Regulating Financial Conglomerates
National Bank of Belgium Working Paper No. 54
25 Pages Posted: 14 Oct 2010
Date Written: May 18, 2004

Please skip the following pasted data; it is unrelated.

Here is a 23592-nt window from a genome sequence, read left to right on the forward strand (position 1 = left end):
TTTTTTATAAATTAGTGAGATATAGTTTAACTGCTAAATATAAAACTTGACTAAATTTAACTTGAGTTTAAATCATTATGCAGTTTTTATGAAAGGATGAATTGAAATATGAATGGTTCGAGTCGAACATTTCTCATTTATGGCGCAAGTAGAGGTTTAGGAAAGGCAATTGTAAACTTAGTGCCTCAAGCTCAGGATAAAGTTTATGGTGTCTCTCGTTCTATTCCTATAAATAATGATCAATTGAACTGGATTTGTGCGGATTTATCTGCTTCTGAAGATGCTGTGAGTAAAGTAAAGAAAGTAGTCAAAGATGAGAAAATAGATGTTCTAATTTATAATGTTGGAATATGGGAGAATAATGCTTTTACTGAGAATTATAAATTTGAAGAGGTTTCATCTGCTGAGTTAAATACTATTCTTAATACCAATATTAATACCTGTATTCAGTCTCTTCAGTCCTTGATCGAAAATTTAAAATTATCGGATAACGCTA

We analyse a model of financial intermediation in which intermediaries are subject to moral hazard and they do not invest socially optimally, because they ignore the systemic costs of failure and, in the case of banks, because they fail to account for risks which are assumed by the deposit insurance fund. Capital adequacy requirements are designed to minimise the social costs of these effects. We show that banks should always have higher regulatory capital requirements than insurance companies. Contrary to received wisdom, when banks and insurance companies combine to form financial conglomerates we show that it is socially optimal to separate their balance sheets. Moreover, the practice of "regulatory arbitrage", or of transfering assets from one balance sheet to another, is welfare increasing.
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